. Tribal rules regarding recognition
of members who have heritage from multiple tribes are equally
diverse and complex.
Tribal membership conflicts have led to a number of activist
groups, legal disputes and court cases. One example are the
, descendants of
enslaved African Americans once held by the Cherokees, who were
granted citizenship in the Cherokee nation as freedmen after the
Civil War, by federal treaty. The Cherokee nation has recently
excluded them from the roles unless individuals can prove descent
from a Cherokee Native American (not just freedman) on the Dawes
In the 20th century, an increasing number of Caucasian-Americans
have seemed more interested in claiming descent from Native
Americans. Many people have claimed descent from the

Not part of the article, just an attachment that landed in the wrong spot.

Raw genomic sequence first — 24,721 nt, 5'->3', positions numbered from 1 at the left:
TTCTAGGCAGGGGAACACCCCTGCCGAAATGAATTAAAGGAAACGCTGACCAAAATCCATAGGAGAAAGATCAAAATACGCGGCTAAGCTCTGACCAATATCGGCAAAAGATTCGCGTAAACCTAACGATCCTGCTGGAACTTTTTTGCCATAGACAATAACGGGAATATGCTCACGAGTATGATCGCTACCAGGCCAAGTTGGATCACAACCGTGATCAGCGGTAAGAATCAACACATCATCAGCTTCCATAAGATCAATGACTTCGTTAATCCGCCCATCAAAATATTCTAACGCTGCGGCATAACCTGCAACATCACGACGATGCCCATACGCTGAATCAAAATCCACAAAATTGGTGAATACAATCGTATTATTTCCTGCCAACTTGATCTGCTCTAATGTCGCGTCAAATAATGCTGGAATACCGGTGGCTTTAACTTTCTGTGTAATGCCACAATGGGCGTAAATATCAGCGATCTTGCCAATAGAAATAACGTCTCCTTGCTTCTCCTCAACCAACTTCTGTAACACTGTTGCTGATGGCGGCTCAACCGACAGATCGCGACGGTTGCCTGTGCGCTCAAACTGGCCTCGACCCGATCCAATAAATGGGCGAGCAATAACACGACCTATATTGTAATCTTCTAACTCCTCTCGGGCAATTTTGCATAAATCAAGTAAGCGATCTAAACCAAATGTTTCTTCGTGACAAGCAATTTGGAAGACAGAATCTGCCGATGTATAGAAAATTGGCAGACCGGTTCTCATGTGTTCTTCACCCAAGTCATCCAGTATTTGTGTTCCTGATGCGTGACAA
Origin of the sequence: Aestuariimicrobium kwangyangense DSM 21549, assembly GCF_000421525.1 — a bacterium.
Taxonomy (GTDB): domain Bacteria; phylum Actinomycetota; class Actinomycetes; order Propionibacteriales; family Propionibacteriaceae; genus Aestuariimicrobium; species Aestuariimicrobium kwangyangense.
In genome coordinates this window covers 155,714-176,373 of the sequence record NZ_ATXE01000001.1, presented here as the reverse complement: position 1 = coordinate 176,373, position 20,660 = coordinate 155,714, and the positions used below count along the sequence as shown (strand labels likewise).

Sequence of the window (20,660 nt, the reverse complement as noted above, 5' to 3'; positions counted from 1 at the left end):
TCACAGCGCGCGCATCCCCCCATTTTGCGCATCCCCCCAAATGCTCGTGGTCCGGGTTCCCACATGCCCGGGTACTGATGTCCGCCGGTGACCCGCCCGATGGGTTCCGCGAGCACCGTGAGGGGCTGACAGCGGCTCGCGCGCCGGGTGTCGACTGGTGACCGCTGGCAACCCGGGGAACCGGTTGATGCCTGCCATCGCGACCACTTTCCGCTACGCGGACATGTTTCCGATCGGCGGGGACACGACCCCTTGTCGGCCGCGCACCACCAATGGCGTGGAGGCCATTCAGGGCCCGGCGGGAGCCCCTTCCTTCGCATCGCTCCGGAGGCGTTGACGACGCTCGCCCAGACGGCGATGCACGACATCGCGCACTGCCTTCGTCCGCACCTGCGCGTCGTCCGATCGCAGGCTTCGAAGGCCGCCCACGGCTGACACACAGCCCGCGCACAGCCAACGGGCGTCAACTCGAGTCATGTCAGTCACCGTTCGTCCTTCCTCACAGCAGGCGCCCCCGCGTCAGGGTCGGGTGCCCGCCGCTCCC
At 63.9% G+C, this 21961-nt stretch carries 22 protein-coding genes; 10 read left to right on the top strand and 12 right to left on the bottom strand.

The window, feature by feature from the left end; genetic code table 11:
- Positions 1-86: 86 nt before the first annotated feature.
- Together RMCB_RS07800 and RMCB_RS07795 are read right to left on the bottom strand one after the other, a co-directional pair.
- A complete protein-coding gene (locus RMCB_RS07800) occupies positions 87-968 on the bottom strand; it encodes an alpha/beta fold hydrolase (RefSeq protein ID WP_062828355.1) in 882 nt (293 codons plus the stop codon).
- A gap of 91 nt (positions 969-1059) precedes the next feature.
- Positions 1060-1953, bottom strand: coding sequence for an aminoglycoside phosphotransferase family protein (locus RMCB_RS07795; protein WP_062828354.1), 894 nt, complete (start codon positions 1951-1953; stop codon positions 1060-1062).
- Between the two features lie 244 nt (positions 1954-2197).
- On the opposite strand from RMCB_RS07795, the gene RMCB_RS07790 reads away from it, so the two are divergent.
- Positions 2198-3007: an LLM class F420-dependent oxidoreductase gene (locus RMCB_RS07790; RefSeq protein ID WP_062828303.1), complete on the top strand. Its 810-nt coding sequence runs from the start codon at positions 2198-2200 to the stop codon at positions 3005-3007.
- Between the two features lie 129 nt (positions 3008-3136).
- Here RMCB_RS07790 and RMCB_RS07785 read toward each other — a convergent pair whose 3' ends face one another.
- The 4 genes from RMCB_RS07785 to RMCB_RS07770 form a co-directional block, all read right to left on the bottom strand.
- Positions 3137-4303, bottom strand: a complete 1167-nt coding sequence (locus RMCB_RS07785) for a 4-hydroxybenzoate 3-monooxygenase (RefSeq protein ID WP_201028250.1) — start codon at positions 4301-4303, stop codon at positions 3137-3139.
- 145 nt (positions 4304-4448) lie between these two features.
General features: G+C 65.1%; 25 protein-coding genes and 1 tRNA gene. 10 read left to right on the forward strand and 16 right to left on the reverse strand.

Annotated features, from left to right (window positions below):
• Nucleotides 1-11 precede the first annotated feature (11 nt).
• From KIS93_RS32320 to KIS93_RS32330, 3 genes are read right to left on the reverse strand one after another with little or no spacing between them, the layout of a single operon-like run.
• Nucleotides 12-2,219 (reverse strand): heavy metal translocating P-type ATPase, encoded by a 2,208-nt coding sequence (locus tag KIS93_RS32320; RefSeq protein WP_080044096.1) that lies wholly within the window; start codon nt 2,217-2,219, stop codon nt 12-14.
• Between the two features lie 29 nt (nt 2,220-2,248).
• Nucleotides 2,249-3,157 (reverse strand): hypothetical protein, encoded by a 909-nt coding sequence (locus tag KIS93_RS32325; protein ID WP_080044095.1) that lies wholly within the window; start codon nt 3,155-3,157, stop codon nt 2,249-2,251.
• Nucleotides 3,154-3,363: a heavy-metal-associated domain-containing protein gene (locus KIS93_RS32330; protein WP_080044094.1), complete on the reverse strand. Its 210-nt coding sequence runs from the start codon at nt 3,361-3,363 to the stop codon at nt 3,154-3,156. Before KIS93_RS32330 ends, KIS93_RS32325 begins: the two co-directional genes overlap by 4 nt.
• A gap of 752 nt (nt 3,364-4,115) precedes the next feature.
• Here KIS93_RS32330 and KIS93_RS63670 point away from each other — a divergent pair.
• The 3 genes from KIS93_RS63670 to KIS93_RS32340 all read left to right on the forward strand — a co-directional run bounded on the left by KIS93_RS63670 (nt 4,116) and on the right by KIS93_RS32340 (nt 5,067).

Notable Native Americans of the United States
Swimmer was a noted Cherokee cultural
In 2006, the U.S. Census Bureau estimated that about 1.0 percent of
the U.S. population was of American Indian
descent. This population
is unevenly distributed across the country. Below, all 50 states,
as well as the District of Columbia and Puerto Rico, are listed by
the proportion of residents citing American Indian
ancestry, based on 2006
In 2006, the U.S. Census Bureau estimated that about less than 1.0
percent of the U.S. population was of Native Hawaiian
or Pacific Islander
population is unevenly distributed across 26 states. Below, are the
26 states that had at least 0.1%. They are listed by the proportion
of residents citing Native Hawaiian
or Pacific Islander
ancestry, based on 2006 estimates:
Y Chromosome haplogroup
generally associated with the Indigenous peoples of the
. The Q1a3a
-M3 mutation is on the
lineage roughly 10 to 15
thousand years ago, as the migration throwout the Americas was
underway by the early Paleo-Indians